RESULTS OF OPERATIONS

 

SIX MONTHS ENDED JUNE 30, 2005 COMPARED TO THE SIX MONTHS ENDED JUNE 30, 2004

 

OVERVIEW

 

Net income for the six months ended June 30, 2005 was $993,000 compared to $224,000 for the same period of 2004. Contributing to this improvement was an increase in revenue of $889,000 to a record level of $10,627,000. Excluding the effect of foreign currency fluctuations of $165,000, this increase in revenue was principally driven by volume increases in domestic reagent revenue as well as an increase in international antigen sales. The effect of this increased revenue caused our gross profit to increase $700,000. Additionally, net income and income from operations significantly improved as a result of a bad debt recovery of Italian accounts receivable resulting from the impact of a payment on May 12, 2005 of previously outstanding accounts receivable from hospitals located within a particular region in Italy. A significant portion of this approximately 2,000,000 Euro payment related to accounts receivable against which we had previously established allowances. Accordingly, our operating expenses decreased by $1,142,000 primarily as a result of our recognition of a $1,690,000 bad debt recovery as we reduced our allowance for doubtful accounts to recognize the impact of this collection of these Italian receivables. This decrease in our operating expenses was partially offset by an increase of $273,000 in selling expenses due primarily to increased instrumentation and technical service costs, combined with the effect of exchange rate fluctuations, as well as an increase of $229,000 in research and development expenses. As a result, income from operations improved to $2,000,000 in the six months ended June 30, 2005 from $157,000 in the six months ended June 30, 2004. Our tax provision was $1,070,000 for the six months ended June 30, 2005 compared to $44,000 in the same period last year, with the increase primarily due to the recognition of deferred taxes in 2005 related to the impact of the collection of the Italian accounts receivable and the creation of a valuation allowance to fully reserve the remaining foreign deferred tax asset.

 

 

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NET REVENUES AND GROSS PROFIT

 

Six months ended June 30,

 

   2005

    2004

    Period over Period
Increase


Net Revenues Excluding Intercompany Sales

                      

Domestic

   $ 6,880,000     $ 6,195,000     $ 685,000

Italian

     3,747,000       3,543,000       204,000
    


 


 

Total

     10,627,000       9,738,000       889,000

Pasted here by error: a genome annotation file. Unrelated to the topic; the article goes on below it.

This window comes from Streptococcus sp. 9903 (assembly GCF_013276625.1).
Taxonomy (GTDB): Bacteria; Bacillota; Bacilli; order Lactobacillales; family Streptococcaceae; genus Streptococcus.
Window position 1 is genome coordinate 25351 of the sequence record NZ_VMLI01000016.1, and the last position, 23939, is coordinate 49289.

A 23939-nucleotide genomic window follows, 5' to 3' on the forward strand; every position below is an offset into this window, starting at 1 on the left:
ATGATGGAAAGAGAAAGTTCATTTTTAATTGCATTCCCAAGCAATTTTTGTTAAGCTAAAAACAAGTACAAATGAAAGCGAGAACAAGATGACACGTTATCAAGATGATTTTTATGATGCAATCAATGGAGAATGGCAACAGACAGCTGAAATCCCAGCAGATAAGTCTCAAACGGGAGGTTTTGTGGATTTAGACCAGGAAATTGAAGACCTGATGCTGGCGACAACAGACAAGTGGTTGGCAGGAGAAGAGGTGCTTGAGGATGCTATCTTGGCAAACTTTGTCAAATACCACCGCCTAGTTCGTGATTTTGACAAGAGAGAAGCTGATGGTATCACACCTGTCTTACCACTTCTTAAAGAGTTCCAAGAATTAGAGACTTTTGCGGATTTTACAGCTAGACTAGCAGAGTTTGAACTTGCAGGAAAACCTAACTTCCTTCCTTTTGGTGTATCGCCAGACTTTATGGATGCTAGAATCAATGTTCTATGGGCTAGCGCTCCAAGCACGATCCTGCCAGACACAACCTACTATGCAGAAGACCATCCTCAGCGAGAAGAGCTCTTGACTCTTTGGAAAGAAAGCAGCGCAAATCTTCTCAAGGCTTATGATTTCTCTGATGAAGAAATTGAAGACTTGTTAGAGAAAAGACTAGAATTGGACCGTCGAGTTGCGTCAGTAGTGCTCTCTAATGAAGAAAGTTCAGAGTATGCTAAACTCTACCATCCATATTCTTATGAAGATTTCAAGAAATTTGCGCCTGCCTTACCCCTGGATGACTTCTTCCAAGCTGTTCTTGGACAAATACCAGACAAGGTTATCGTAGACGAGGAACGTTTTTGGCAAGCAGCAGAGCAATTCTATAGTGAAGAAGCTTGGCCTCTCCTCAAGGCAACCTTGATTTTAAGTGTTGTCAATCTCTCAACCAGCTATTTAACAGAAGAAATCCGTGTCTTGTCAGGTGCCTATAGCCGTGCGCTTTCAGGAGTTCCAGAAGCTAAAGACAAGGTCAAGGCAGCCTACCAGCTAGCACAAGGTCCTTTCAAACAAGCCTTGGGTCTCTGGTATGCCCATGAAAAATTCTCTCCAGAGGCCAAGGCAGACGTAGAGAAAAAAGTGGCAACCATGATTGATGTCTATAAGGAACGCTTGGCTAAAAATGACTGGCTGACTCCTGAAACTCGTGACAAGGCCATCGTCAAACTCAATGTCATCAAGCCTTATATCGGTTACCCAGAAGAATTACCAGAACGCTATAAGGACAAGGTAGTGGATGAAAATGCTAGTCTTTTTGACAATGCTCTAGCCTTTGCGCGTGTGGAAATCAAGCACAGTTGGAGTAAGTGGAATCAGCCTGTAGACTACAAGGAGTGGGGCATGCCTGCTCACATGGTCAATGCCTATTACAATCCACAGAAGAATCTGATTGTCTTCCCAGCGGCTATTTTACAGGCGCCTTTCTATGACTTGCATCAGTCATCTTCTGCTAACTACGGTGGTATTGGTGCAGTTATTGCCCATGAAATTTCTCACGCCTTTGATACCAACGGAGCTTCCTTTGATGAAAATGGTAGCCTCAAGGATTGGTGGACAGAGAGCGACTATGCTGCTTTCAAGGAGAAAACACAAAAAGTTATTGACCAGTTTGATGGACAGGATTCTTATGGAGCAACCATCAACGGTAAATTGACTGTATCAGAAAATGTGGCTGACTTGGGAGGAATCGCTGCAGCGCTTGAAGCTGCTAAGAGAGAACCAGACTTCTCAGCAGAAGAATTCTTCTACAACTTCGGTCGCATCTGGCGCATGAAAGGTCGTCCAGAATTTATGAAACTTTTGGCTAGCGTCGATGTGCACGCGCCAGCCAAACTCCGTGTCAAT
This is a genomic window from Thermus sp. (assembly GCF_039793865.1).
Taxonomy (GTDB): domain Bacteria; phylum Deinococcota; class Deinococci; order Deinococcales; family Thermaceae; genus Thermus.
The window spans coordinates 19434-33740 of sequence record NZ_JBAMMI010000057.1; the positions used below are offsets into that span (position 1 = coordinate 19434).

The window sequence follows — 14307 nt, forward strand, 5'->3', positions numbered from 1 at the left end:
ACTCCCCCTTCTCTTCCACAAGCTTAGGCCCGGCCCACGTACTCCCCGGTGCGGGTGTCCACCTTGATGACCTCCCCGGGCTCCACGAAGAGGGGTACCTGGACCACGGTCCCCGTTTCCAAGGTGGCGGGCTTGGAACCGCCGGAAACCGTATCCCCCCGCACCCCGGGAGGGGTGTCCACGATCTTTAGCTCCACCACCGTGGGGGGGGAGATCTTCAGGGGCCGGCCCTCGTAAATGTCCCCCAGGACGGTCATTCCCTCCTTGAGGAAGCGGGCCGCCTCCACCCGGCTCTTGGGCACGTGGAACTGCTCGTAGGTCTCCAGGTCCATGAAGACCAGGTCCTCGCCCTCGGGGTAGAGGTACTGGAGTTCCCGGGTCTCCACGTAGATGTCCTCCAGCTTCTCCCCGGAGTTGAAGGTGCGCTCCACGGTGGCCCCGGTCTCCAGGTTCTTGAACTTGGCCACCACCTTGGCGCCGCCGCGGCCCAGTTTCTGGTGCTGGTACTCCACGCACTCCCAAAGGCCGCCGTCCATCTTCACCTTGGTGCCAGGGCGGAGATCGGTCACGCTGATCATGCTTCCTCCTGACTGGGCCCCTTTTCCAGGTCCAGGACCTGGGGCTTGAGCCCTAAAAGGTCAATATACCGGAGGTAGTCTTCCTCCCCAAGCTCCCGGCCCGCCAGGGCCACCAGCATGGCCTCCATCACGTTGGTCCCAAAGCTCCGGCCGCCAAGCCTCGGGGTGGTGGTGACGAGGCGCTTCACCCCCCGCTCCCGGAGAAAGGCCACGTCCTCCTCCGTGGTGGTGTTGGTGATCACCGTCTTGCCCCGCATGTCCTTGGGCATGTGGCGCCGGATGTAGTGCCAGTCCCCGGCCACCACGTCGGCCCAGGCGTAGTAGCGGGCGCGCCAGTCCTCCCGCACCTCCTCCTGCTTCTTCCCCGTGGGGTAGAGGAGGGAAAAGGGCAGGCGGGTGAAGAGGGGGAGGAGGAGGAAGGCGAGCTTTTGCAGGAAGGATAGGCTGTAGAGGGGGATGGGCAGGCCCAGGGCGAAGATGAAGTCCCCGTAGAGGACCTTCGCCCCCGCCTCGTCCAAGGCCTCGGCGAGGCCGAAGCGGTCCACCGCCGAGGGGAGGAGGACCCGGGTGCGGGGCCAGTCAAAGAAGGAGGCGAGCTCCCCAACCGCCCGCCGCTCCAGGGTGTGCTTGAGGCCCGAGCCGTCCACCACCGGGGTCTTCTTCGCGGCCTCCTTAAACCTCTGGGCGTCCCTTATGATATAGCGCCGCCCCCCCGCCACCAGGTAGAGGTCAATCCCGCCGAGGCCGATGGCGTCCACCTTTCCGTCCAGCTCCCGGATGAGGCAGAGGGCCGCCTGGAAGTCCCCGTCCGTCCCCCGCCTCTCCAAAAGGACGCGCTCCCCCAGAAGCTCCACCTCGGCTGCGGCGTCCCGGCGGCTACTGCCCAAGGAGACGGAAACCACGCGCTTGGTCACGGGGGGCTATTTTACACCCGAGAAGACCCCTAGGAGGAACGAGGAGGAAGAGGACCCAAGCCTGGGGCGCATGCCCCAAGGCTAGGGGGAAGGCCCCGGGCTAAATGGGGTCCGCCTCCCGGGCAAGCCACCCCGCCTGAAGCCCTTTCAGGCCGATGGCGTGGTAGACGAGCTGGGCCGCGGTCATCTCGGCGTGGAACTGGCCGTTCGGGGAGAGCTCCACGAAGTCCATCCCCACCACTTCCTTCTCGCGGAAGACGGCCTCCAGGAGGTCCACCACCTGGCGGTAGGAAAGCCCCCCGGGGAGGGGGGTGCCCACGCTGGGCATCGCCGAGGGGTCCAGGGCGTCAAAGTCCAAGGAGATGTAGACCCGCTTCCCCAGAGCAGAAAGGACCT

Cost of Sales

     4,108,000       3,919,000       189,000
    


 


 

Gross Profit

   $ 6,519,000     $ 5,819,000     $ 700,000

% of Total Net Revenues

     61.3 %     59.8 %      

 

Net revenues for the six months ended June 30, 2005 increased $889,000, or 9.1%, from the prior year comparable period. This increase was comprised of an increase of $685,000 in external net revenues from domestic operations and an increase in external net revenues of $204,000 from Italian operations. External net revenues from domestic operations increased 11.1% compared to the same period in 2004 primarily due to volume increases in domestic reagent revenue as well as an increase in international antigen sales. The 5.8% increase in external net revenues for our Italian operation was primarily attributable to an increase in revenue due to fluctuations of the United States dollar relative to the Euro, as further discussed in “Currency Fluctuations” below. As measured in Euros, Italian revenues in the first six months of 2005 did not vary significantly from revenues generated in the first six months of 2004. Gross profit for the six months ended June 30, 2005 increased $700,000, or 12%, from the six months ended June 30, 2004. The increase in gross profit was primarily attributable to the increase in net revenues and fluctuations of the United States dollar relative to the Euro. The increase in gross profit as a percentage of net revenues was primarily attributable to the effect of the positive trends of an increase in manufacturing efficiencies gained from the increase in revenues as well as a decrease in expenses related to the amortization of equipment on lease, partially offset by required regulatory consulting expenses in the first quarter of 2005.

 

OPERATING EXPENSES

 

Six months ended June 30,

 

   2005

  

% of

Revenue


    2004

  

% of

Revenue


    Period over Period
Increase (Decrease)


 

Selling Expenses

                                  

Domestic

   $ 1,801,000    16.9 %   $ 1,663,000    17.1 %   $ 138,000  

Italian

     1,234,000    11.6 %     1,099.000    11.3 %     135,000  
    

        

        


Total

     3,035,000    28.6 %     2,762,000    28.4 %     273,000  

General and Administrative

     620,000    21.7 %     2,264,000    23.2 %     (1,644,000 )

Research and Development

     864,000    8.1 %     635,000    6.5 %     229,000  
    

        

        


Total Operating Expenses